Tips on SELECTING the RIGHT cow for your family:
SHOULD I BE A DAIRY FARMER?
Qualities of a good dairy farmer:
- -Fondness for animals
- -Hard working and willing to learn
- -Willing to get up early and stay up late and adapt to change
- -Basic understanding of health, feeding, and care of dairy animals
- -Own lots of pasture land
- -Have a good barn or can build one!
- -Inventive, creative, resourceful
- -Pays attention to detail
- -Have availability of high quality feed sources
- -Have uses for the milk produced
Discuss your budget and whether you can afford the initial purchase price of a cow and continued maintenance. Owning and caring for a cow is NOT cheaper than buying milk at the store if you are only considering dollars. The value is in your health, quality of food consumed, satisfaction of hard work, and love of farming. (Remember – cheap is not always a “good deal” if you end up having to spend a lot to keep the cow healthy and expensive will not see a return in profit if the animal is not functional and her offspring sellable in your market area.) Click HERE to review potential cow-related expenses.
WHERE TO BUY HER?
- Buy from a farmer with a good reputation. If you arrive on the farm and are not comfortable with their management practices, politely excuse yourself and continue looking.
- You never know where people will advertise. Craigslist and the local paper are common places to look for family cow sales. If you have a friendly nearby dairy farmer, you may be able to stop in and ask them if they have a good cow for you.
WHAT TYPE OF COW?
- Pick the breed that best fits your household and farm: Click HERE for a comparison of dairy breeds.
- Ask WHY are they selling this cow (Any blatant flaws in her? Does she have family members that you can go see? What are they like?)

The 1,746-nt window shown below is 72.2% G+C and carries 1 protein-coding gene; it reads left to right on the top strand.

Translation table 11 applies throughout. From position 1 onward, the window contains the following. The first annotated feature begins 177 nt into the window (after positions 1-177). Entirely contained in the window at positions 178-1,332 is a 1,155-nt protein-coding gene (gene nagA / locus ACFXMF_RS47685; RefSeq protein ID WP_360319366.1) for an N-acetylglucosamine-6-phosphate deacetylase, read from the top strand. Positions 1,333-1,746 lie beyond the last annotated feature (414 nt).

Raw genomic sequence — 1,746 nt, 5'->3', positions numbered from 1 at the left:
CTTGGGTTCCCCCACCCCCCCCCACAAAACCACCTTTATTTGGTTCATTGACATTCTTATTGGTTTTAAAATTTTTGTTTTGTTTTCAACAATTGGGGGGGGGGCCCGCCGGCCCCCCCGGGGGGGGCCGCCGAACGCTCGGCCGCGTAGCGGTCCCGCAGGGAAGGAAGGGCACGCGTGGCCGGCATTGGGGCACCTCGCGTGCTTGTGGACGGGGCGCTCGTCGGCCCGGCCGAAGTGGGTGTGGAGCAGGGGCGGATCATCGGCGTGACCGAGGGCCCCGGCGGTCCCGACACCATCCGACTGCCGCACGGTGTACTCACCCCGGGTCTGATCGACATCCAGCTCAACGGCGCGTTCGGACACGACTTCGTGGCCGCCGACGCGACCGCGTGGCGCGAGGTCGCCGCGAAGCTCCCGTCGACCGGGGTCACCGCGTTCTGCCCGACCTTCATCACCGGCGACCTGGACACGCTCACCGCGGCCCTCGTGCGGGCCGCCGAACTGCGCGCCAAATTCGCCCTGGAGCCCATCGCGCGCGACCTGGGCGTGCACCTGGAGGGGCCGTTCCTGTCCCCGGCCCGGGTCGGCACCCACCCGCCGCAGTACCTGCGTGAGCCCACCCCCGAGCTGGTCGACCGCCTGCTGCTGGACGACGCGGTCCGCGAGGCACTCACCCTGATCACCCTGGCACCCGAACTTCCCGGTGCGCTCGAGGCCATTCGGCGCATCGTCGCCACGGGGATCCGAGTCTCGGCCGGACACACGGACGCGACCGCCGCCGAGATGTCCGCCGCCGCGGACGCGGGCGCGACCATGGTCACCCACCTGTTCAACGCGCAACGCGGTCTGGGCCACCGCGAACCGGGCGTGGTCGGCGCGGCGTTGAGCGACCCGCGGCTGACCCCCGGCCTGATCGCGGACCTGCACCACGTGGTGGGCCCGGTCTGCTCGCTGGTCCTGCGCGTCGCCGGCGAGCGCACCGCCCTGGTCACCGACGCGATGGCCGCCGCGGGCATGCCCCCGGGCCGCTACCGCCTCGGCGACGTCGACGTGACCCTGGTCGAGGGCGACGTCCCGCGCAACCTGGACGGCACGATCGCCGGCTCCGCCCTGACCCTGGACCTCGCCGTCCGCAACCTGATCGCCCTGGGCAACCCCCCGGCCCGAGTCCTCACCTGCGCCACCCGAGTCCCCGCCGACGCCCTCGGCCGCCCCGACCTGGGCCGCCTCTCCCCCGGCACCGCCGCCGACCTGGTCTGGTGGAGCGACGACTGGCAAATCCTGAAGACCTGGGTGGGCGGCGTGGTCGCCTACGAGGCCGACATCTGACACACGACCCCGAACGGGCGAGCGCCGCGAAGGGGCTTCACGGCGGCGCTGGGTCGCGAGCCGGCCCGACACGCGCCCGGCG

- Ask if the cow leads well on a halter
- Ask about all testing and vaccinations/complete testing before purchase. Click HERE for tests you might want to consider.
- Pick a cow that calves regularly, what is her history? What is her current status? (dry, open, pregnant, stale) Who do they recommend breeding her to next time?
- Avoid buying a cow that is known to have had major mastitis or other major health issues. Read here about mastitis.
- Pick a hearty animal free from physical weakness, especially backline (spine) and legs (Click HERE to study Appraisal graphs)
- Look for a well attached udder (floor of udder above hock and teats placed under the udder, not on the sides)
- Ask to watch the cow being milked out at least once (Udder should go from looking like a full balloon to looking like a limp rag). Machine or hand milked? Which side do they milk on? How much does she milk when fresh, mid-lactation/just bred, and late lactation?
- What is her current feeding program? Can you purchase a little feed to help transition the cow over to your feed?
- Ask for copies of all records: milking, appraisal, health and breeding, etc.
End note: What works for you may not be what works for others. Accept advice, but keep in mind that we all have differing opinions and at some point you will have to plunge in and become a cow owner before you can really understand all the facets of ownership!